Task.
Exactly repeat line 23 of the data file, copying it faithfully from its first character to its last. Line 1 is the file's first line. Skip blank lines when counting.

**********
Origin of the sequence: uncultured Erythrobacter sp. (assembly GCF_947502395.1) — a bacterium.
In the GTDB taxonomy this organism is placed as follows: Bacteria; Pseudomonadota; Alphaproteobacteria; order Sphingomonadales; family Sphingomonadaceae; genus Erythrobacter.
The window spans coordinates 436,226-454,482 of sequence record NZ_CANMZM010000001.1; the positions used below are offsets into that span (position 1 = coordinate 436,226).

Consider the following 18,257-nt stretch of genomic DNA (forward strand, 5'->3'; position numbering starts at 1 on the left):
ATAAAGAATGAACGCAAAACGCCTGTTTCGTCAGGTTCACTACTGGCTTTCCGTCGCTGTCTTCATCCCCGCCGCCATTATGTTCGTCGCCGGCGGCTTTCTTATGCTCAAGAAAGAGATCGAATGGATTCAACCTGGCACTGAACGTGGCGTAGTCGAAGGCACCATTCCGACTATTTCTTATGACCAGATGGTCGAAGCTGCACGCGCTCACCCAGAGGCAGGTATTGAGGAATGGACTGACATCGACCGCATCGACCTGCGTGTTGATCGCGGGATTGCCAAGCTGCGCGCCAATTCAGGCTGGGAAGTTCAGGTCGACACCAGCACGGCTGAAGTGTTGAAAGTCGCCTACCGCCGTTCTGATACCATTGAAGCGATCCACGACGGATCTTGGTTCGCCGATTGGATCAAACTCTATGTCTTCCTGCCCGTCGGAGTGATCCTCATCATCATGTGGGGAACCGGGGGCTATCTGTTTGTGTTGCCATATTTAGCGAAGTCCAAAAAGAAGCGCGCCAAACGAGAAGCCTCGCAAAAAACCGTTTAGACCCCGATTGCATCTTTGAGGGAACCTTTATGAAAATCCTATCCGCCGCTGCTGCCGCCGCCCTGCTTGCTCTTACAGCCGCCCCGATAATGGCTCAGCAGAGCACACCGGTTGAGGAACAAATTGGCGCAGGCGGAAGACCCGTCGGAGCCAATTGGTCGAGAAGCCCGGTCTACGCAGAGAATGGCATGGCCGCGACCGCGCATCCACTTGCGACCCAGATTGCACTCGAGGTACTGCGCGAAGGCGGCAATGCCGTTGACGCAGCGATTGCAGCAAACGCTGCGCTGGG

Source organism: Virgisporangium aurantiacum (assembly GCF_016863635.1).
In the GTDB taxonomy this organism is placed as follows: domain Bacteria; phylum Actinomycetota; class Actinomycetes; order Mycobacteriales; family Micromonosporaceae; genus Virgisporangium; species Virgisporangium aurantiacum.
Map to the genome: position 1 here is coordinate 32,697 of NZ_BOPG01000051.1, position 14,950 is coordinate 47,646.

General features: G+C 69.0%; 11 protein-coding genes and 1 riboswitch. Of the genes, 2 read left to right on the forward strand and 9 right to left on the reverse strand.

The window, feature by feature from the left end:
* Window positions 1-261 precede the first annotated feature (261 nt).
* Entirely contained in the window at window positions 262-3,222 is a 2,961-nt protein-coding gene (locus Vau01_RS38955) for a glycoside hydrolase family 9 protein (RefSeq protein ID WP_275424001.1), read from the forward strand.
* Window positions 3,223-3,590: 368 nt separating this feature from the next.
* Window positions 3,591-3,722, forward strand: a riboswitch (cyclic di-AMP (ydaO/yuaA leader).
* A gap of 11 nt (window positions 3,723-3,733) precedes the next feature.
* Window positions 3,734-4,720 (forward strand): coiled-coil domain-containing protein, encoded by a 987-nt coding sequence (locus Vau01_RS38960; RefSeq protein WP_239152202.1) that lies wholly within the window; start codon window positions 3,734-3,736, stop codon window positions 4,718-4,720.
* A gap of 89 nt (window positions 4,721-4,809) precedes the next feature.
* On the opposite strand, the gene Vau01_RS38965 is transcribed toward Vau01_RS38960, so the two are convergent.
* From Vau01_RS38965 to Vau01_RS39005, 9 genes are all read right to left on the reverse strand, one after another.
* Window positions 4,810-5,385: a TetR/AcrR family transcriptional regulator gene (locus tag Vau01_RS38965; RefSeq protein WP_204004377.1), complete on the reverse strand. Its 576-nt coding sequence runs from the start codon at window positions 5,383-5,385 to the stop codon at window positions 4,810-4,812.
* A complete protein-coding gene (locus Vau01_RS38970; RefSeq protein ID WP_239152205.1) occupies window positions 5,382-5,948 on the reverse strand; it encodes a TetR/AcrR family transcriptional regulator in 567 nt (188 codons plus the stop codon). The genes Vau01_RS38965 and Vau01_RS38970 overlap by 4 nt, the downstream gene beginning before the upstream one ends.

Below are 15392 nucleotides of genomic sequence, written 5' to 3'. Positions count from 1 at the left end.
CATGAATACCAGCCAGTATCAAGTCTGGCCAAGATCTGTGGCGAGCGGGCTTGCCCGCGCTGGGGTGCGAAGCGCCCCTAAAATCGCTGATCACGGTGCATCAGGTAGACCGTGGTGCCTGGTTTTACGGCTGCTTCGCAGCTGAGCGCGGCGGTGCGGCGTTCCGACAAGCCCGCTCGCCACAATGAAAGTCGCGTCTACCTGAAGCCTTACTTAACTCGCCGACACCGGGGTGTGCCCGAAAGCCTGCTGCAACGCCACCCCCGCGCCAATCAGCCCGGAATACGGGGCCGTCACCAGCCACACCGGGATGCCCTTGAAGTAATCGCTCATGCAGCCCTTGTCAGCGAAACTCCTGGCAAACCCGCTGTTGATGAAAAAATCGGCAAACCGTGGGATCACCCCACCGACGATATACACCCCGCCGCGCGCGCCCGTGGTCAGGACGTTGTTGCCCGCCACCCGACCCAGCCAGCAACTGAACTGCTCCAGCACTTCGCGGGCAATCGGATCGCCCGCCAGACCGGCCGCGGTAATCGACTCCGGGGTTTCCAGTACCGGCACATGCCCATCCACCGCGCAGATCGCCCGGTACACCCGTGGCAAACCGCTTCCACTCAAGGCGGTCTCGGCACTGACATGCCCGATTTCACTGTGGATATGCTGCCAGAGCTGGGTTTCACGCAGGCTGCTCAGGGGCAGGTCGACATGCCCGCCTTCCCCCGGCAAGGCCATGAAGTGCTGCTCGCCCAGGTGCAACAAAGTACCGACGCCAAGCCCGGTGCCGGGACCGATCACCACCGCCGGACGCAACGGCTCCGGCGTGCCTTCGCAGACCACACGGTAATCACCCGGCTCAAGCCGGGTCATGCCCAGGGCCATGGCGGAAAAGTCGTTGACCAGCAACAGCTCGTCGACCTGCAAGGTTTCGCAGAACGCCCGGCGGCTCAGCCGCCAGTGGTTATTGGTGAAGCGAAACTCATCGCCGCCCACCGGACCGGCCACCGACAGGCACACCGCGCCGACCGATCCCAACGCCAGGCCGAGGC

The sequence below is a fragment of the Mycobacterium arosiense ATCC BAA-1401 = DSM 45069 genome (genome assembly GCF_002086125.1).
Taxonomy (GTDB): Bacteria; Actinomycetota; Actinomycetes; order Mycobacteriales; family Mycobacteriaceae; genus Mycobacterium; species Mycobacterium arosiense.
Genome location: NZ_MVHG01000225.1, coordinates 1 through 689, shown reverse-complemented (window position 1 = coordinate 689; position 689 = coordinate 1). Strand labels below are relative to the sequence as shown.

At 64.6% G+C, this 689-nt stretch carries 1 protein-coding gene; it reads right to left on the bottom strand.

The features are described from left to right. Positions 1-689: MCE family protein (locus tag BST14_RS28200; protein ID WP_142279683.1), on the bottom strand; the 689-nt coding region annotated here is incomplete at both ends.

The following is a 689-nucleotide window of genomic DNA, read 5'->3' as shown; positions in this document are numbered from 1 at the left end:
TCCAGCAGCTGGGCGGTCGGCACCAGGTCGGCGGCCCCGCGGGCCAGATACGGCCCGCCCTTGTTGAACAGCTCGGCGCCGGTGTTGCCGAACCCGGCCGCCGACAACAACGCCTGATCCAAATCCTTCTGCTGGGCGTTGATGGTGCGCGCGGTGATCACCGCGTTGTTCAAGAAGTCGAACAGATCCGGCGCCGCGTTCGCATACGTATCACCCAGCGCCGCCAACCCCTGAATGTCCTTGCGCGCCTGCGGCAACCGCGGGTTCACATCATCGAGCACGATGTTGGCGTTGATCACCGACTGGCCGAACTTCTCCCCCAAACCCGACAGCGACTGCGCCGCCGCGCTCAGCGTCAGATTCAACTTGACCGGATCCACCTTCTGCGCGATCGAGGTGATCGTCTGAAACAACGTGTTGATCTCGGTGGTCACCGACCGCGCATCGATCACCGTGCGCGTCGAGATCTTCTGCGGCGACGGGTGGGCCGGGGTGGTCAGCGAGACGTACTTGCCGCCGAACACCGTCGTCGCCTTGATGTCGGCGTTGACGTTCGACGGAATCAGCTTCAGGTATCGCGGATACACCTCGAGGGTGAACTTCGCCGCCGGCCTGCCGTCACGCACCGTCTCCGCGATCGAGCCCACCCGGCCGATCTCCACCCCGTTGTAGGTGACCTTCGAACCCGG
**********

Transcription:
CATGAATACCAGCCAGTATCAAGTCTGGCCAAGATCTGTGGCGAGCGGGCTTGCCCGCGCTGGGGTGCGAAGCGCCCCTAAAATCGCTGATCACGGTGCATCAGGTAGACCGTGGTGCCTGGTTTTACGGCTGCTTCGCAGCTGAGCGCGGCGGTGCGGCGTTCCGACAAGCCCGCTCGCCACAATGAAAGTCGCGTCTACCTGAAGCCTTACTTAACTCGCCGACACCGGGGTGTGCCCGAAAGCCTGCTGCAACGCCACCCCCGCGCCAATCAGCCCGGAATACGGGGCCGTCACCAGCCACACCGGGATGCCCTTGAAGTAATCGCTCATGCAGCCCTTGTCAGCGAAACTCCTGGCAAACCCGCTGTTGATGAAAAAATCGGCAAACCGTGGGATCACCCCACCGACGATATACACCCCGCCGCGCGCGCCCGTGGTCAGGACGTTGTTGCCCGCCACCCGACCCAGCCAGCAACTGAACTGCTCCAGCACTTCGCGGGCAATCGGATCGCCCGCCAGACCGGCCGCGGTAATCGACTCCGGGGTTTCCAGTACCGGCACATGCCCATCCACCGCGCAGATCGCCCGGTACACCCGTGGCAAACCGCTTCCACTCAAGGCGGTCTCGGCACTGACATGCCCGATTTCACTGTGGATATGCTGCCAGAGCTGGGTTTCACGCAGGCTGCTCAGGGGCAGGTCGACATGCCCGCCTTCCCCCGGCAAGGCCATGAAGTGCTGCTCGCCCAGGTGCAACAAAGTACCGACGCCAAGCCCGGTGCCGGGACCGATCACCACCGCCGGACGCAACGGCTCCGGCGTGCCTTCGCAGACCACACGGTAATCACCCGGCTCAAGCCGGGTCATGCCCAGGGCCATGGCGGAAAAGTCGTTGACCAGCAACAGCTCGTCGACCTGCAAGGTTTCGCAGAACGCCCGGCGGCTCAGCCGCCAGTGGTTATTGGTGAAGCGAAACTCATCGCCGCCCACCGGACCGGCCACCGACAGGCACACCGCGCCGACCGATCCCAACGCCAGGCCGAGGC